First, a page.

Most people think that the bitter taste in coffee comes from caffeine, right? Think again.
A recent study has detailed why caffeine is not the sole contributor to the bitter taste of coffee.
The Leibniz-Institute for Food Systems Biology and the Technical University of Munich (TUM) explained in a recent paper that the molecular interactions between bitter substances and bitter receptors is more complex than once thought.
So, what happened in the study?
The Munich based scientists used cell-based testing system – a type of artificial tongue – to guage bitterness and analyse substances.
Then, the team investigated five different bitter coffee constituents:
- Mozambioside (found in green coffee)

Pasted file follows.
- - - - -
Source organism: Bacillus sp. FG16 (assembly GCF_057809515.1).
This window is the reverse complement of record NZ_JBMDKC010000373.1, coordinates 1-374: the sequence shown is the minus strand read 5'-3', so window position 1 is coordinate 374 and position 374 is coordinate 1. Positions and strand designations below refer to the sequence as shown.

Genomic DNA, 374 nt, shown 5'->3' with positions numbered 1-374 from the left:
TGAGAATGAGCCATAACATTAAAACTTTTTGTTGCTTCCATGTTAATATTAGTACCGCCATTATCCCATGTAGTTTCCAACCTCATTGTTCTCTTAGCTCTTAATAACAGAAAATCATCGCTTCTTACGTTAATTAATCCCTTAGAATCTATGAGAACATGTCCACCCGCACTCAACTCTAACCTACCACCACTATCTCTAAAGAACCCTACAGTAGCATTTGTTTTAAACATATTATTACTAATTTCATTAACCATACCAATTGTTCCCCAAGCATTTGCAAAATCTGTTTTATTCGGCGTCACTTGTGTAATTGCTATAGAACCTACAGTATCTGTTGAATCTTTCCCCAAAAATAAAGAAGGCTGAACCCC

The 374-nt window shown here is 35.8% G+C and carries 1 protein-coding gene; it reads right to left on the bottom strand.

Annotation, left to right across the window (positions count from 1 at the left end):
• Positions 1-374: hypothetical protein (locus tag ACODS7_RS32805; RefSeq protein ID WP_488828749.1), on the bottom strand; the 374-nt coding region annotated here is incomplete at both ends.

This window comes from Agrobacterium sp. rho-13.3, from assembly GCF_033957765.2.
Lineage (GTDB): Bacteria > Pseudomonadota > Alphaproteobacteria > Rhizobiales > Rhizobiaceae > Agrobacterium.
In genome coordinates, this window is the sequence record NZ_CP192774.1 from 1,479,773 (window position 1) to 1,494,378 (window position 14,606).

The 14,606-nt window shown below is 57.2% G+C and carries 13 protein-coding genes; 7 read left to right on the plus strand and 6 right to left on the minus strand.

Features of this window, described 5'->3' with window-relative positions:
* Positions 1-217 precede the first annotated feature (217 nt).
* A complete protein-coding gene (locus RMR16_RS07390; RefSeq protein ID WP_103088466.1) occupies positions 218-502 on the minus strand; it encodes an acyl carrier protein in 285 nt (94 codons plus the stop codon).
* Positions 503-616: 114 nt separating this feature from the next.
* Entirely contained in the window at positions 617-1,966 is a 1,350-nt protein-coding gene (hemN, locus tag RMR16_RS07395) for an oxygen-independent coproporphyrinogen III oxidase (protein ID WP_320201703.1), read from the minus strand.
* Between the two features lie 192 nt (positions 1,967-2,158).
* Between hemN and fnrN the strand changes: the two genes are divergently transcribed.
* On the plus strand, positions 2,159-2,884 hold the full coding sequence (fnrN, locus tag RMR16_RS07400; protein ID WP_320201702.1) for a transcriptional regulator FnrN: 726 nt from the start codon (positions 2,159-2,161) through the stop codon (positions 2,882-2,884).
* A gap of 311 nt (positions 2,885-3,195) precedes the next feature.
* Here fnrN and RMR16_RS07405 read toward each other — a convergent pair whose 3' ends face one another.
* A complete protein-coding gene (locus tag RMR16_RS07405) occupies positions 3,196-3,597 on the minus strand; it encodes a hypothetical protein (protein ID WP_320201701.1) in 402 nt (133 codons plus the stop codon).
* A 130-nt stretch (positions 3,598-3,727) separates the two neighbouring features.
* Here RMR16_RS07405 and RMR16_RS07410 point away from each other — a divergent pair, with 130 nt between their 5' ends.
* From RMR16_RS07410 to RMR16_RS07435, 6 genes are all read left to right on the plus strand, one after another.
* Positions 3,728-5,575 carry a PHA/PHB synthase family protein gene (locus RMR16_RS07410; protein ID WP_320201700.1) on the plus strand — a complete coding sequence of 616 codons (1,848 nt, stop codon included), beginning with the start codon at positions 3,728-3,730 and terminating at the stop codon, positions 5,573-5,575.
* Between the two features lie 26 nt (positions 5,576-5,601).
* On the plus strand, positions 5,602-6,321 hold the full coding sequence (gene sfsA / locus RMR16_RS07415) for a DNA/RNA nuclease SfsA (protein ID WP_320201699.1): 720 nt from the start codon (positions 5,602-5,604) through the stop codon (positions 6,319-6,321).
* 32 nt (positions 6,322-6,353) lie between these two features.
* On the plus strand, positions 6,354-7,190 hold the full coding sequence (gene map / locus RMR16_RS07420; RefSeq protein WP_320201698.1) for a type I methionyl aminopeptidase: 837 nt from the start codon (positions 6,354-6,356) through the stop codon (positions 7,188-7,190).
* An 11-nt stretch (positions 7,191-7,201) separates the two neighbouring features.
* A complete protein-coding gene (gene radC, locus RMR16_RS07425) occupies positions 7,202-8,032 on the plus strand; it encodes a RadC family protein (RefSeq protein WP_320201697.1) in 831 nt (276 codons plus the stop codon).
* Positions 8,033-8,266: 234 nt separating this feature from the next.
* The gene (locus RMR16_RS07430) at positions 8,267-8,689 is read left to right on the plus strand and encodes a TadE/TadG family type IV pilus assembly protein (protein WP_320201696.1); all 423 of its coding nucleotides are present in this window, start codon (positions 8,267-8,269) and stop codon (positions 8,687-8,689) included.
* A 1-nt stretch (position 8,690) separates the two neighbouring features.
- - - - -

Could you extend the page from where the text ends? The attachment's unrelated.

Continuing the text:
- Bengalensol (found in roast coffee)
- Cafestol (coffee compounds)
How did they analyse the compounds?
Based on the results of their study, the research team assumes that mainly two of the 25 human bitter taste receptors respond to the coffee’s constituents.
What were the results?
The caffeine concentration required to activate the bitter taste receptor to the same degree as mozambioside or bengalensol was about 30 and 300 times higher.
Further studies suggest that the bitter substances contained in coffee interact with each other.
These studies showed that kahweol and mozambioside exhibit similar binding properties for the bitter taste receptor as caffeine.
Compared to mozambioside, however, kahweol receptor activation was relatively weak and, depending on the dose, was capable of inhibiting the mozambioside-induced activation of the bitter taste receptor.